Paradigm Worker

Natural Habits of Hope

Do Turtles Believe in the Future?

July 25, 2021

By: Jonee Kulman Brigham

The July column from Paradigm Worker, a place for monthly reflections on how we think about things, and why it matters.

Natural Habits of Hope

Do Turtles Believe in the Future?


June 6th, 2020, after visiting a local park, my brother sent me this email:

Subject: Turtles still believe in the future.

A turtle laying her eggs in an unspoken bid for immortality

with hope for a future for her children.

She uses her life energy to dig a hole to lay her eggs in, lays her eggs

but will never see her children.

She hopes they will hatch, emerge

from the earth and struggle to the water as she and her mother before her did.

I went back several days to the same spot and was able to find the clutch hole where she had laid her eggs even though it had rained.

I’m probably the only individual besides that turtle that knows where she laid her eggs.

I intend to keep her secret.

His email stuck to me. I asked permission to use his words, and later that summer I wrote, “It is August 3rd, and the eggs may be hatching soon.” I meant to write more – about how my brother’s observance of the turtle felt poignant, how investing in care for things that may not last or work out is an act of hope that seems more instinctive than rational. There are so many acts of hope we all make (or is it faith?) during the pandemic, during the climate crisis, and the culture wars, and growing inequity – all where it seems the odds are getting worse. The turtle’s actions felt like a teaching to learn from and share.

But I didn’t finish the story that summer. I went on hiatus from this column while I was completing a program that used up all my writing time and energy. So, I put the turtle story away, hoping it might hatch later.

Midwifing an Egg

Now it is a year later and I’ve returned to the turtle story. Unlike the baby turtles, it won’t hatch on its own. The words won’t push outward from the page and crack the margins, crawling out to grow into a new viable life form that can sustain itself and go on to fulfill its own purposes. So how do you hatch a teaching into a story? What inspires that outward force from the seeming stability within the shell?

Questions, related to the root, “quest,” are one source of outward energy. Questions can thrive in times of uncertainty (which are all times, really.) Some questions I have for the turtle story have to do with time and risk. How many eggs did she lay in 2020? How many turtles successfully emerged? How many made it past predators and urban hazards like crossing roads to grow to maturity? How did they make it through winter? How many mated and laid more eggs in June 2021 in that park? What are their odds of survival?

The “quest” in those questions is not objective. The questions belie a paradigm of scarcity and risk, and they seek a sense of hope through determining and beating the odds of life. There are other questions I could ask, that represent other beliefs and other quests. I could ask: How does she decide where to lay her eggs? What is on her mind? Does she feel something? Is turtle consciousness like ours? What would she wonder if we looked in each other’s eyes – creature to creature? Do the baby turtles wonder about their mother? Do they blink in awe at the bright world outside their shell?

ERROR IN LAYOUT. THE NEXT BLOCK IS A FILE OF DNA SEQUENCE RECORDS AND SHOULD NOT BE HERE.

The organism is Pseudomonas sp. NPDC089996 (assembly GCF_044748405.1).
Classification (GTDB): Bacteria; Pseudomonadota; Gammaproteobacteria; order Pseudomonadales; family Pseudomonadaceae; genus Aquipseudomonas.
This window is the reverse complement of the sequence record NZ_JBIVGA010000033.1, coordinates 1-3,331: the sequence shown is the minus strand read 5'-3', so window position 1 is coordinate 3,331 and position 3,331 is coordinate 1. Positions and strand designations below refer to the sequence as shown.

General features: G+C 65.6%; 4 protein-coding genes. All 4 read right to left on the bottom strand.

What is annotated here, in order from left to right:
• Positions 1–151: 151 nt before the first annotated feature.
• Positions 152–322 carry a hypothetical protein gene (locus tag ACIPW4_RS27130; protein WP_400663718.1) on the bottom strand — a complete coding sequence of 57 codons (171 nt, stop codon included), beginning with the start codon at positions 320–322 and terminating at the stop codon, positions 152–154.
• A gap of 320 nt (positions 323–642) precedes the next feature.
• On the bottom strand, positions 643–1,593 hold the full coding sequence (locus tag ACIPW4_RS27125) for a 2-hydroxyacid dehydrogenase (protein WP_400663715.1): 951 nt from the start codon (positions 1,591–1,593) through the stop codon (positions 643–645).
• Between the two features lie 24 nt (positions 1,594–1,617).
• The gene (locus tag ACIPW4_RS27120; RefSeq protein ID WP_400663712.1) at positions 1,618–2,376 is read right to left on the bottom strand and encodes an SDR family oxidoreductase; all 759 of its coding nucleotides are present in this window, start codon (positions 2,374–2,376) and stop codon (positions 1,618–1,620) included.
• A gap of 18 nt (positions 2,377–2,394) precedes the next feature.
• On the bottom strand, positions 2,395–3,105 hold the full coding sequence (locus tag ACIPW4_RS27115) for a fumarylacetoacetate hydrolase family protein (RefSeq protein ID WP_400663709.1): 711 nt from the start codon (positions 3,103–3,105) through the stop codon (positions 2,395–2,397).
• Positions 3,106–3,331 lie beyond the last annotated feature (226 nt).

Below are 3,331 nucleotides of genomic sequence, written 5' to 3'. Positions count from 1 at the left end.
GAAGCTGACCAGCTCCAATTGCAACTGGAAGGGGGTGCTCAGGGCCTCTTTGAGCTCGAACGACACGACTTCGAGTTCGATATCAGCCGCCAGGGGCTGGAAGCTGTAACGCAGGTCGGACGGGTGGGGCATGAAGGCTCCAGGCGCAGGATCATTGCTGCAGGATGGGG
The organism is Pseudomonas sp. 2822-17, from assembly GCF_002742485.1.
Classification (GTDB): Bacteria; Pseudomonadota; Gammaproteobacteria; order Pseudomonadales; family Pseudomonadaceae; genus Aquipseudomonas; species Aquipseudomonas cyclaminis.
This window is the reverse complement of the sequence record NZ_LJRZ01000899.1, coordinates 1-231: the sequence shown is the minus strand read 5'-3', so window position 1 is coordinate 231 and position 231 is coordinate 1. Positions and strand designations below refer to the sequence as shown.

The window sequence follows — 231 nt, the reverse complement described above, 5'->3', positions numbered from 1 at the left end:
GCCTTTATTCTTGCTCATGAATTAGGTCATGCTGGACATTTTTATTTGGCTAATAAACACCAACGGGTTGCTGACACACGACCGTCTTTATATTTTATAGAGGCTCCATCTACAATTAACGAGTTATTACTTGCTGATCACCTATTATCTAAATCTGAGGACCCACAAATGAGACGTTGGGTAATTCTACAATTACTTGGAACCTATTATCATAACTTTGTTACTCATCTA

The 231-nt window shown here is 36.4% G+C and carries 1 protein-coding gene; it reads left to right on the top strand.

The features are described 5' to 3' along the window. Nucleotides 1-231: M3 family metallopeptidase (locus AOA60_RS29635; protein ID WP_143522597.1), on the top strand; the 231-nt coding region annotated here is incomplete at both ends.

Those questions are different. They are not about duration and death statistics, but about curiosity and appreciation of the wonder of life’s movements and moments.

Mailing Eggs to the Future

June 6th, 2020, on the same day that my brother emailed me his turtle observation, I had composed a postcard.

June 6, 2020

I journaled about truth and transformation. A neighbor chalked "LOVE" on their driveway.

The postcard was part of a larger art project called, “Postcards from the Pandemic.” Each day from March 21 through June 21, 2020 I had decided to find an image and write a note for a postcard that captured moments of the strange pandemic times. Initially the idea had been an attempt to find order amidst the disintegrating sense of time I felt, as plans for school, for work, for travel, for everything were gradually altered or cancelled. I wrote postcards about hygiene and safety, the deconstruction of our street, about apple blossoms, and pandemic news stories. And then starting near the end of May, there were postcards about George Floyd’s murder, about uprisings, and about grace. I wrote these postcards as a person deposits observations into a time capsule. They were not messages from one place to another, but from one time to another.

One year after I started, in March, 2021, I cleaned out a salvaged mailbox from my childhood garden and installed it in the woods by my house to receive these messages from the prior year. Each day, one year later, one postcard emerged from the mailbox, presenting itself to the bright world outside. I documented the delivery, reading each postcard aloud to acknowledge its arrival.

Habits of Hope

Why do we send messages to the future? Why does the turtle lay eggs she will never see? Why does the neighbor child chalk “LOVE” onto the sidewalk, not knowing who will read it, while knowing the rain will wash it away? And how? How does society, and its individual people keep showing up to push for justice, for climate solutions, for pandemic responses despite the uncertain odds of success in their lifetimes?

Not all messages will be read. Not all stories will be heard. Not all turtle eggs will hatch, and then of those that do, not all will survive to start a new generation. But we living creatures seem to have a natural instinct toward habits of hope. We use our life energy to cast eggs and seeds and art and stories into the future, believing that some of our efforts might see the light--or be a light--in a later, and better world.

©Jonee Kulman Brigham